brooch

Seeing polymer birds

Cynthia Toops combines large lentil beads covered in millefiori cane slices with small insets of micromosaic bird motifs for this new necklace called Seeing Birds.

The birds are all native to Washington state and the piece is featured in the Of a Feather show at the White River Valley Museum located between Tacoma and Seattle. Read more about the exhibition here.

I wish we had a higher resolution photo so you could dive in for a closer look at her magical images made from super fine threads of polymer.

Toops on PCDaily

For a better example, zoom in on this brooch that Cynthia made for last fall’s Tilling Time/Telling Time show at Facere Gallery. Keep in mind that the brooch is only 1 1/2 inches square! Silver bezel is by Chuck Domitrovich.

Encrusted and enlightened

Dillon on PCDaily

Ann Dillon was captivated by Jana Roberts Benzon’s Encrusted workshop last October. “I didn’t want to do quite the same thing,” Ann explains. “I like matte more than shiny. I’m not into Swarovski crystals. I had been hankering to make some of the rough-edged spirals I’d seen online.”

Ann’s Encrusted works have a woven fiber appearance. “I can’t seem to stop making them!” she admits. See more of Ann’s interpretations on Pinterest and Facebook.

Meanwhile Jana has moved in her own new directions.

Benzon on PCDaily

The bangle below is her wearable coral reef – complete with barnacles. In another piece she makes polymer look felted, then wrapped (see her Rapt class at Cabin Fever). Techniques are tools that can be used to express very different concepts.

Simple geometry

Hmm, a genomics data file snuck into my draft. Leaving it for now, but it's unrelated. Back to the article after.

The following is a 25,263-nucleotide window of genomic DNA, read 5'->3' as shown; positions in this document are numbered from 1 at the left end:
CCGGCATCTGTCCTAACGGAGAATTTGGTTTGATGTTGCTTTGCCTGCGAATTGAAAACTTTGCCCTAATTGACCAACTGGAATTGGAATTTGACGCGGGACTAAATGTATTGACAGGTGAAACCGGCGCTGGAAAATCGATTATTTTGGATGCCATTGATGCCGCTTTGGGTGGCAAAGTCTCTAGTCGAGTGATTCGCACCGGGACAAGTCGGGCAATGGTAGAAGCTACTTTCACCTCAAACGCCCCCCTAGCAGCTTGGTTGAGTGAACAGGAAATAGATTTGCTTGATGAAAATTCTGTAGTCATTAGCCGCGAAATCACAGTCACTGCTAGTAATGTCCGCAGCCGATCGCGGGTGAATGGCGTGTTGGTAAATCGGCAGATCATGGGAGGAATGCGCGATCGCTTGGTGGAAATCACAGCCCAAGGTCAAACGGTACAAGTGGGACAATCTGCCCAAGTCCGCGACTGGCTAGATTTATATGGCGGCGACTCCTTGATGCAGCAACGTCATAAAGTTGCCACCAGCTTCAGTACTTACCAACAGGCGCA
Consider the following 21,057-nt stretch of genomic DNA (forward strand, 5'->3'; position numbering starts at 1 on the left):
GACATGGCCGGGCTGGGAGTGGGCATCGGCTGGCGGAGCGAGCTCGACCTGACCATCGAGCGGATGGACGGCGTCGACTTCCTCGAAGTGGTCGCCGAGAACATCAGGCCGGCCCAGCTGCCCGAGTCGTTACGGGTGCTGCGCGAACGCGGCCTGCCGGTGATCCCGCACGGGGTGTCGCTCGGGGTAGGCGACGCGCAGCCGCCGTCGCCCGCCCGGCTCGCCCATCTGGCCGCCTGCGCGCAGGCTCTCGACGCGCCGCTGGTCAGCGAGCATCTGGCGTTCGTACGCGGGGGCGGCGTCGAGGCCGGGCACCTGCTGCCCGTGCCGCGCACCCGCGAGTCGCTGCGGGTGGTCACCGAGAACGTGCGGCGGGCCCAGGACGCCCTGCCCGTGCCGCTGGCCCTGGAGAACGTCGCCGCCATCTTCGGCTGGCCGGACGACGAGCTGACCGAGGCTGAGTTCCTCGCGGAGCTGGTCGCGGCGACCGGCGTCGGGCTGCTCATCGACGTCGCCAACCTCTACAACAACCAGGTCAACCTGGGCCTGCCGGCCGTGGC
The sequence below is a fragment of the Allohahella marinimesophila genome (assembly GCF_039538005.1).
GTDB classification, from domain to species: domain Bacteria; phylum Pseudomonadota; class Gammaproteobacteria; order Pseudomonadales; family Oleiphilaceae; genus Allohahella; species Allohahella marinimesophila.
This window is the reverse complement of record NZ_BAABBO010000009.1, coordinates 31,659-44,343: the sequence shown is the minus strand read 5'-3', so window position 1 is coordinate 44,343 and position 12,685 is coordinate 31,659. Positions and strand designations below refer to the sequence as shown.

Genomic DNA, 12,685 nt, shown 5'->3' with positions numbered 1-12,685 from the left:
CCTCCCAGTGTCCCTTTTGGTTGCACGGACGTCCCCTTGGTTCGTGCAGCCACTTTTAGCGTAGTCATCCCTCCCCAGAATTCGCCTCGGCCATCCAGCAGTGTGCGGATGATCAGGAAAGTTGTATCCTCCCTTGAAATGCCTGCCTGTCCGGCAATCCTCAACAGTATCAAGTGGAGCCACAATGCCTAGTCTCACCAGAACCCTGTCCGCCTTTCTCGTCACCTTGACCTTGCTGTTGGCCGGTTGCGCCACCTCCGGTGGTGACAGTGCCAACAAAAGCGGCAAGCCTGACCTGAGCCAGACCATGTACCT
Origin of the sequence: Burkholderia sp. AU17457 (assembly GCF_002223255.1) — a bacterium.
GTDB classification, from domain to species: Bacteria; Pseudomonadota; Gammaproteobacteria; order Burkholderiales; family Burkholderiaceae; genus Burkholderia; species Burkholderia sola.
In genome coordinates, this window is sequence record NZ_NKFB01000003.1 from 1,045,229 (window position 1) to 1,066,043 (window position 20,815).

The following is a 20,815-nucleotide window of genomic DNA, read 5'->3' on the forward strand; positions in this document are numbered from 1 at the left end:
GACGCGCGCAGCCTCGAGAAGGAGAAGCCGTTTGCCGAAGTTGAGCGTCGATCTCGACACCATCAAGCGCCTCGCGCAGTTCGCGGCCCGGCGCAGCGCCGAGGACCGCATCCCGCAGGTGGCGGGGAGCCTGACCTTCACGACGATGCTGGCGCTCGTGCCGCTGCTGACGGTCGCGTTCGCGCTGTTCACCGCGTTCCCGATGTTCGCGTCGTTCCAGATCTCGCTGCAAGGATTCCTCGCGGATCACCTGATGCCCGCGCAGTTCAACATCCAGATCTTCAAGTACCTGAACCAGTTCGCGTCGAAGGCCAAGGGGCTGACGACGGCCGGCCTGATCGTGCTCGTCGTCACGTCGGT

Bishoff on PCDaily

Bonnie Bishoff keeps expanding her polymer jewelry line (she and her husband, J.M. Syron, are also known for their furniture and functional art). Her designs have gotten both more simple and more complex.

These recent pieces are comprised of wonky polymer-covered circles that are linked and stacked. The striped patterns vary in size and change directions with dashes of color playing against the black and white. Bonnie says that these black and white designs take her back to her woodcut days.

Bishoff on PCDaily

The new designs on her gallery page were sold at holiday shows in Boston and Washington. This one with half-filled circles is my favorite but it was too complex to silhouette for PCDaily (I’m not that crazy). The gallery is full of geometry that draws you in for a closer look.

Here’s Bonnie on Facebook and her line of shawl pins.

Dancing polymer

Hyde on PCDaily
Hyde on PCDaily

Susan Hyde’s madonnas and angels are part of my holiday attire. That’s an angel pin I bought years ago at the right. This year she added 4″ dancing women whose bright swirling colors add to their sense of movement. The round stands they dance on contribute more color. You can see them in her Bremerton, WA gallery and on Facebook.

My grandsons are coming for a visit so I’m getting myself in the mood for angels and movement and celebrating.

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  • I'm Cynthia Tinapple, an artist, curator, and leader in the polymer clay community for over 20 years.

    On this blog I showcase the best polymer clay art online to inspire and encourage you. I also send out weekend extras in the premium newsletter, StudioMojo.

    You can find my book, Polymer Clay Global Perspectives, on Amazon.


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